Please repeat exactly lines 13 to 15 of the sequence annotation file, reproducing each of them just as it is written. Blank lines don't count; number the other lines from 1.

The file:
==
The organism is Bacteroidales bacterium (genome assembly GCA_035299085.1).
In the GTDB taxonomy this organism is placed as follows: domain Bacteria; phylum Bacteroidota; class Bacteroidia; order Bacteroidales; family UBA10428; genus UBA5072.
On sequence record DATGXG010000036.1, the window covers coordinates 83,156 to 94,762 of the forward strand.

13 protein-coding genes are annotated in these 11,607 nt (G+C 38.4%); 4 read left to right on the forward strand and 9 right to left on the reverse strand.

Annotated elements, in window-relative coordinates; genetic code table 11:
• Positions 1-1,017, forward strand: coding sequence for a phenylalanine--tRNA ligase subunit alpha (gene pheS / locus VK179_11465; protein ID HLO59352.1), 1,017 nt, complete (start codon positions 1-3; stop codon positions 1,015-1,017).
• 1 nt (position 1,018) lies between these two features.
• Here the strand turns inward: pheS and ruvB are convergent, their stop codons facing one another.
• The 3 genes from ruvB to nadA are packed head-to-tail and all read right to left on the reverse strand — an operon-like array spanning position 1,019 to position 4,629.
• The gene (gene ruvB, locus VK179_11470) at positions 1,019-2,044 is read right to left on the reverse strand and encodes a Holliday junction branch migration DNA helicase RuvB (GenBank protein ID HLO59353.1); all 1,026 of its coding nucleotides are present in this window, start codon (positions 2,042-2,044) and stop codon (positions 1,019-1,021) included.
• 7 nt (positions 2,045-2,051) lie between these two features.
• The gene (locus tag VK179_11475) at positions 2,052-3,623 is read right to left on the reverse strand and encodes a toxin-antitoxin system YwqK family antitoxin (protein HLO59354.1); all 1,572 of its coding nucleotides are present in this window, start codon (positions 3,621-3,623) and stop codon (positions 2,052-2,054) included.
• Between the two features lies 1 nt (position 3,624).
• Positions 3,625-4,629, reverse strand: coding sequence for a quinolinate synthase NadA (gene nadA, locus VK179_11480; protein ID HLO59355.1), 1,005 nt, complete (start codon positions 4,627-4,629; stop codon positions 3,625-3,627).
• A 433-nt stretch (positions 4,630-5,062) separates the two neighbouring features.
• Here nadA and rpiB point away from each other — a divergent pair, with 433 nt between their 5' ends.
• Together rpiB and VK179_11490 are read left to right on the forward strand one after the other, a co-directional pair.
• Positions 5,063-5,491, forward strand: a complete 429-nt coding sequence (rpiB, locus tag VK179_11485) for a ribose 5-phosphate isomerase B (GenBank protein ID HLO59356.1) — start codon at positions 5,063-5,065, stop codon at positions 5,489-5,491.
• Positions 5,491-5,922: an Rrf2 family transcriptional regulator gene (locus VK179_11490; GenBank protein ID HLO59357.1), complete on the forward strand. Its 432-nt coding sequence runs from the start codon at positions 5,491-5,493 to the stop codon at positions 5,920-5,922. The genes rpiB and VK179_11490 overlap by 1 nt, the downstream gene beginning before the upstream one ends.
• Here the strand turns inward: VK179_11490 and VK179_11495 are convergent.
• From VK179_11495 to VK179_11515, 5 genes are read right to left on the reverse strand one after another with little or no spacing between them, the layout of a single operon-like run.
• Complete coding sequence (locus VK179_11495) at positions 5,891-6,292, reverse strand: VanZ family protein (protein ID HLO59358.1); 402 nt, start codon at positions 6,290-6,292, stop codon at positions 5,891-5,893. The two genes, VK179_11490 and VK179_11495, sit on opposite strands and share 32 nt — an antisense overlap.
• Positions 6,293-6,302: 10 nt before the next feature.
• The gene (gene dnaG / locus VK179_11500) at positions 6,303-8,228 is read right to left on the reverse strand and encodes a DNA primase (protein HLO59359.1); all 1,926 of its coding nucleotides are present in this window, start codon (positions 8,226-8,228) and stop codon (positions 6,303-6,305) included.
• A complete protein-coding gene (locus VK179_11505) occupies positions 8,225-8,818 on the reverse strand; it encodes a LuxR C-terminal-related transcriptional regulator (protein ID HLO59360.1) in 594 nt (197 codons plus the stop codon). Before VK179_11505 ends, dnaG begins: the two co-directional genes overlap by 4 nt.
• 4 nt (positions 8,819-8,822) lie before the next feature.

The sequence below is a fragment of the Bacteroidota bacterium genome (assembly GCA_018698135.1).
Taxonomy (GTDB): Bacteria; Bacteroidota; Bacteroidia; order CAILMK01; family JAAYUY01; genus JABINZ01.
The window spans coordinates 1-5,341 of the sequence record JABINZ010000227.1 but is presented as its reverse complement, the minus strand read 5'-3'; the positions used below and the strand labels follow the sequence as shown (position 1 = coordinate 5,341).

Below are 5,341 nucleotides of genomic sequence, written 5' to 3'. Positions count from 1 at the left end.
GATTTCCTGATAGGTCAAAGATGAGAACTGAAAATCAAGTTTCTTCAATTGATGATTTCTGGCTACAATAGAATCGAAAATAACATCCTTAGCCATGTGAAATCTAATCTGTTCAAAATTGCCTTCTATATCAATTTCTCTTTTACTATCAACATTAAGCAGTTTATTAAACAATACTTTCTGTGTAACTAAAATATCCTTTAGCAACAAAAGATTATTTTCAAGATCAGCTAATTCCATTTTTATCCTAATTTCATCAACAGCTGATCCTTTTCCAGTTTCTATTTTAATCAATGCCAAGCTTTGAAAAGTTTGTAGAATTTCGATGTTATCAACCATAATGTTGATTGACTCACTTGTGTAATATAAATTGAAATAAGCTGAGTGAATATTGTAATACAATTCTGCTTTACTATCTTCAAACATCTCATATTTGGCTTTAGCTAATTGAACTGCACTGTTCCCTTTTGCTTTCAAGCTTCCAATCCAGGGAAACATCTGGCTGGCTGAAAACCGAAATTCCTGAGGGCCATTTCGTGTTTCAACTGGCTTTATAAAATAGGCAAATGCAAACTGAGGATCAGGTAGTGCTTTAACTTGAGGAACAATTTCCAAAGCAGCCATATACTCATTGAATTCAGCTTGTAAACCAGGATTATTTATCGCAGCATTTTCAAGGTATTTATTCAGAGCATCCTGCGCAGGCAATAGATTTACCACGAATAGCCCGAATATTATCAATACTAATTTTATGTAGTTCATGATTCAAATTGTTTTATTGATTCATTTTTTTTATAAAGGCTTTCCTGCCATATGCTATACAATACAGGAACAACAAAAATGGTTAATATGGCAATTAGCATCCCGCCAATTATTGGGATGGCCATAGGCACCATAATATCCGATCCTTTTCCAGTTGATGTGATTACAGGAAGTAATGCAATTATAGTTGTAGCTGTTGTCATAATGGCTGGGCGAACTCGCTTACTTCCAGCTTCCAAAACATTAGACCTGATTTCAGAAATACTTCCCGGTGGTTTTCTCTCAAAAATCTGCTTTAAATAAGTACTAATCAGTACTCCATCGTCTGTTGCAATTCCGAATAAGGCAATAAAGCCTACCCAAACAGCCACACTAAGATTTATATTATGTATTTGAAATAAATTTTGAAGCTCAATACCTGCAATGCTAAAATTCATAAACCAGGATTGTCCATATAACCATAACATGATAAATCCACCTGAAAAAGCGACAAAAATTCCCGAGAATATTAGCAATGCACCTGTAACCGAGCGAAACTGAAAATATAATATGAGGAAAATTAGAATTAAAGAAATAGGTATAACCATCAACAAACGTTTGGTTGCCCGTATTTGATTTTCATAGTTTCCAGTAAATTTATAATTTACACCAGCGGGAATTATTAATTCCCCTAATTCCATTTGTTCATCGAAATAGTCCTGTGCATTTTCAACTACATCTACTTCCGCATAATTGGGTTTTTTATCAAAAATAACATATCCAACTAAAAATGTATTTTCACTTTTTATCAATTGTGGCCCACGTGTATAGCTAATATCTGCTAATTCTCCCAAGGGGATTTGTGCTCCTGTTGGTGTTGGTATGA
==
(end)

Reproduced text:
• Between the two features lies 1 nt (position 3,624).
• Positions 3,625-4,629, reverse strand: coding sequence for a quinolinate synthase NadA (gene nadA, locus VK179_11480; protein ID HLO59355.1), 1,005 nt, complete (start codon positions 4,627-4,629; stop codon positions 3,625-3,627).
• A 433-nt stretch (positions 4,630-5,062) separates the two neighbouring features.